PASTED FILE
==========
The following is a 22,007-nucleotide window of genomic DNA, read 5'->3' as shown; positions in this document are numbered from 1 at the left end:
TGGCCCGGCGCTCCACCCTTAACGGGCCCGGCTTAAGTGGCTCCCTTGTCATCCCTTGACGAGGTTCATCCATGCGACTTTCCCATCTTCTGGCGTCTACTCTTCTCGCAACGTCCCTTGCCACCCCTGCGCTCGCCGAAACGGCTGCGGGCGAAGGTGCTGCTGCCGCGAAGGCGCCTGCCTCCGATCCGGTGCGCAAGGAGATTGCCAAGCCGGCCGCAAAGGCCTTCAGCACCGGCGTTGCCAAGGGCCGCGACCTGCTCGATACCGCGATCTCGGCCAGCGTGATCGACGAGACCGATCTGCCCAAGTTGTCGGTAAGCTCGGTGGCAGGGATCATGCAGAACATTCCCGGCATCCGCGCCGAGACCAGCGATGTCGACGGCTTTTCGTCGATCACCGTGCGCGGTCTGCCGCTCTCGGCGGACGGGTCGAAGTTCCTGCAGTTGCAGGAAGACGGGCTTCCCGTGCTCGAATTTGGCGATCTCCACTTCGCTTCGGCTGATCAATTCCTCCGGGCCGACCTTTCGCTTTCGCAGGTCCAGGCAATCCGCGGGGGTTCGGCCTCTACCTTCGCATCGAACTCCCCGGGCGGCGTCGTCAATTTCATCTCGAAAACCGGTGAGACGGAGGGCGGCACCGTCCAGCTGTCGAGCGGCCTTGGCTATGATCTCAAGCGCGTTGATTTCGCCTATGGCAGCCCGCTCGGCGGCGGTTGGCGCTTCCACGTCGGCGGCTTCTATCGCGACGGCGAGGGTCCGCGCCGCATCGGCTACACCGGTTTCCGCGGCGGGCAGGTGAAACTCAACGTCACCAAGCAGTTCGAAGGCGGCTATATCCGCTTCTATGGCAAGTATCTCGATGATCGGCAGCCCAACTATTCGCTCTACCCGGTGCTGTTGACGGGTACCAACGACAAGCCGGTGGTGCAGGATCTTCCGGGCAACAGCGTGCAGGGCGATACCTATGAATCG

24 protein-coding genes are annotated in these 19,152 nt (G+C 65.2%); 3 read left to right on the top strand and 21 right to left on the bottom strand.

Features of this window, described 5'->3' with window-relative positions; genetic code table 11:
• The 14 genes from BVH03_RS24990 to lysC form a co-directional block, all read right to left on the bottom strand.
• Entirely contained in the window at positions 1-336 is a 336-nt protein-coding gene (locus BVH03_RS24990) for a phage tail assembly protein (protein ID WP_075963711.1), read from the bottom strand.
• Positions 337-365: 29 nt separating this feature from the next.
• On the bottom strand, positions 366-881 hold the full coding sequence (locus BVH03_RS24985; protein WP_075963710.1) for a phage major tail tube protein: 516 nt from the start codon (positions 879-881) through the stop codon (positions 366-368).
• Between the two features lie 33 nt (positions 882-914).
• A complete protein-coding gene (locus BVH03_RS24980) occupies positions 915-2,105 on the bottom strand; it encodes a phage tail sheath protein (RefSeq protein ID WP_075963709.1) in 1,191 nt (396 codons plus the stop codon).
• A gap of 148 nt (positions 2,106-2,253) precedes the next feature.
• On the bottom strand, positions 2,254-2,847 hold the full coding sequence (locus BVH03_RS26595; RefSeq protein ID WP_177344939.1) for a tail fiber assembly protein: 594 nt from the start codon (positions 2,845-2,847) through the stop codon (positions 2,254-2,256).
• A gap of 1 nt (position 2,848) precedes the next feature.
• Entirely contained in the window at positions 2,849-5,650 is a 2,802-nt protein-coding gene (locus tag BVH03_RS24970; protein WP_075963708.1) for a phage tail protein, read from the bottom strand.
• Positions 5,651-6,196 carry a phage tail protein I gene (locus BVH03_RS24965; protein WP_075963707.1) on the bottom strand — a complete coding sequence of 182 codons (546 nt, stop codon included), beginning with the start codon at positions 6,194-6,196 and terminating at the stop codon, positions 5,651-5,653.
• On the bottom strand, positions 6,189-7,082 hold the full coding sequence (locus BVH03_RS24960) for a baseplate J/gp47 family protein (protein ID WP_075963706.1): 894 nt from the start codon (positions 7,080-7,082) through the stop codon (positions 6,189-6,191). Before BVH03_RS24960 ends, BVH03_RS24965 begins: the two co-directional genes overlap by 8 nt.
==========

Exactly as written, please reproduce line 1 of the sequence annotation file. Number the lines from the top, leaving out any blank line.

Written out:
The following is a 22,007-nucleotide window of genomic DNA, read 5'->3' as shown; positions in this document are numbered from 1 at the left end: